Some nice performances (from the men, anyway; not sure why you'd cast Carmen Ejogo and Riley Keough & give them next to nothing to do)*, some interesting visuals (cf. anything involving the red door & the long hallway leading to it & the shadows within it), an impressive albeit inappropriate score (since its "brooding horror film" vibe -- especialy those descending strings -- ends up clashing with the film's actual "post-apocalyptic chamber drama" mien) (h/t Jordan Raup), and the promise of some interesting…

  • The Belko Experiment

    The Belko Experiment

    ★★★

    Was hoping this would be a shrewd & sardonic "Six Sigma prison experiment" romp & not a gory straight-faced underwritten & unfocused Lord of the Cubicle Flies free-for-all, but as those sorts of things go, it's OK (especially if you're jonesing for a fix of "creepy asshole John C. McGinley"). This James Gunn script sure could've used someone with James Gunn's sense of humor behind the camera, though.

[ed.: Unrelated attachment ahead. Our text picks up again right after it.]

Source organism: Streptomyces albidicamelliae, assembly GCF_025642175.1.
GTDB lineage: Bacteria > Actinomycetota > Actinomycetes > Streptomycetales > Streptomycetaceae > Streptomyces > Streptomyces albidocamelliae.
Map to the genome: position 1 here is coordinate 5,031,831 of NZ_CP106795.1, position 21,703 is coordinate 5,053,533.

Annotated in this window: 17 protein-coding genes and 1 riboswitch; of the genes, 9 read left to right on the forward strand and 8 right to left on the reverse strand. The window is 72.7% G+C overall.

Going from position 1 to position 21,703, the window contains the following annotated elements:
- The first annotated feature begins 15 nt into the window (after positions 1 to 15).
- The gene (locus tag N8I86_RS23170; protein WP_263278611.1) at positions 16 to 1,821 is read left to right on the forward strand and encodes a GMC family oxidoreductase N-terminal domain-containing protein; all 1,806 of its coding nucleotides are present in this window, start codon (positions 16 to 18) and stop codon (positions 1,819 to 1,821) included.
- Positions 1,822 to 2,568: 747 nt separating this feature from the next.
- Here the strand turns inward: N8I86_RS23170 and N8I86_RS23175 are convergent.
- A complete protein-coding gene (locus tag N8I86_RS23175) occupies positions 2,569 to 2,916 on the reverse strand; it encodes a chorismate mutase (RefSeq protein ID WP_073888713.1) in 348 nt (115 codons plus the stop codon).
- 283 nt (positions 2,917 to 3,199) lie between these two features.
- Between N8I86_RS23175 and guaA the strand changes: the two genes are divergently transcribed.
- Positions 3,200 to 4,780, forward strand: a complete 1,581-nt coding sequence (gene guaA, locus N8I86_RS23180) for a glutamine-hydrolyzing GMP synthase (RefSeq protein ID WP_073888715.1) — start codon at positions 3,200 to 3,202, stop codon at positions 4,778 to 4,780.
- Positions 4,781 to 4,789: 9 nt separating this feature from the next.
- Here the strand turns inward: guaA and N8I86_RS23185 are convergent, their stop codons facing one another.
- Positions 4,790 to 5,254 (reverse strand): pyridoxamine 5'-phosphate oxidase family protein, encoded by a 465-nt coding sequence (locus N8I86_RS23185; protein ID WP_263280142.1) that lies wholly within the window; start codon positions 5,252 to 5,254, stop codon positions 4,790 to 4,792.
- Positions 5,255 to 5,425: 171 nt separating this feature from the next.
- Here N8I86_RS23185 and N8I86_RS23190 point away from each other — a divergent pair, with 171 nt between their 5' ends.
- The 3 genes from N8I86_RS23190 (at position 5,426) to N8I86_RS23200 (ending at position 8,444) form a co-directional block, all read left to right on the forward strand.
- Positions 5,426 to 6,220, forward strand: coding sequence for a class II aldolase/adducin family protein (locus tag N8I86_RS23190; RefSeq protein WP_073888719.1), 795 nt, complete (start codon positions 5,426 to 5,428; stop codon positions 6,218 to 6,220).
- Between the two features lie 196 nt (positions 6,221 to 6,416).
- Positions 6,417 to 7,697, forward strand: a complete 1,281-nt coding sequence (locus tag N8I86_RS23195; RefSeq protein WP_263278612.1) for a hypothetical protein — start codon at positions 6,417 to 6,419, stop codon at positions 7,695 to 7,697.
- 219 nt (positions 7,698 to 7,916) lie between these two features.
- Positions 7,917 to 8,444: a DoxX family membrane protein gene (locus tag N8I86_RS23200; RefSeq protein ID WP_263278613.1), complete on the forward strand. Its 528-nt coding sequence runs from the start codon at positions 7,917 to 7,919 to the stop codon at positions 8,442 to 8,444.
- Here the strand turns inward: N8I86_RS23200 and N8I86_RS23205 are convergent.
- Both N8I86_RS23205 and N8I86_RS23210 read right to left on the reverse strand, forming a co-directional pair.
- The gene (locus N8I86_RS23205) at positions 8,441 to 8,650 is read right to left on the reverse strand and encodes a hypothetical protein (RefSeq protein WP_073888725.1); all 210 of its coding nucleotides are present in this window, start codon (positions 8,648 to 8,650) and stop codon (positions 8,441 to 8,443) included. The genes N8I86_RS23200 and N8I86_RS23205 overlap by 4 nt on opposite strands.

• Hot Thrills and Warm Chills

    Hot Thrills and Warm Chills

    ★½

    69 #nice minutes of great music, greater hair and outfits (or lack thereof), terrible camera work, worse editing, even worse line readings, and one mind-numbing oral sex gag. If you ever wanted a heist film set & shot in New Orleans that spends more time on go-go dancing routines and women balancing glasses of champagne on their rack than the actual heist (which naturally takes place off-camera), look no further.

  • The Unholy Three

    The Unholy Three

    ★★★

    It is great to hear Chaney talk, but it's a shame he passed away before he had a chance to fully acclimate to the world of talking pictures (cf. about 30 instances of him shaking his fist or raising his hand in a Gleasonesque "why I oughta" fashion) (& all his awkward mugging during the belabored "slip a note to the defense" sequence). Also, Conway somehow manages to stick to the original's twisted conceits & story beats while also sanitizing the…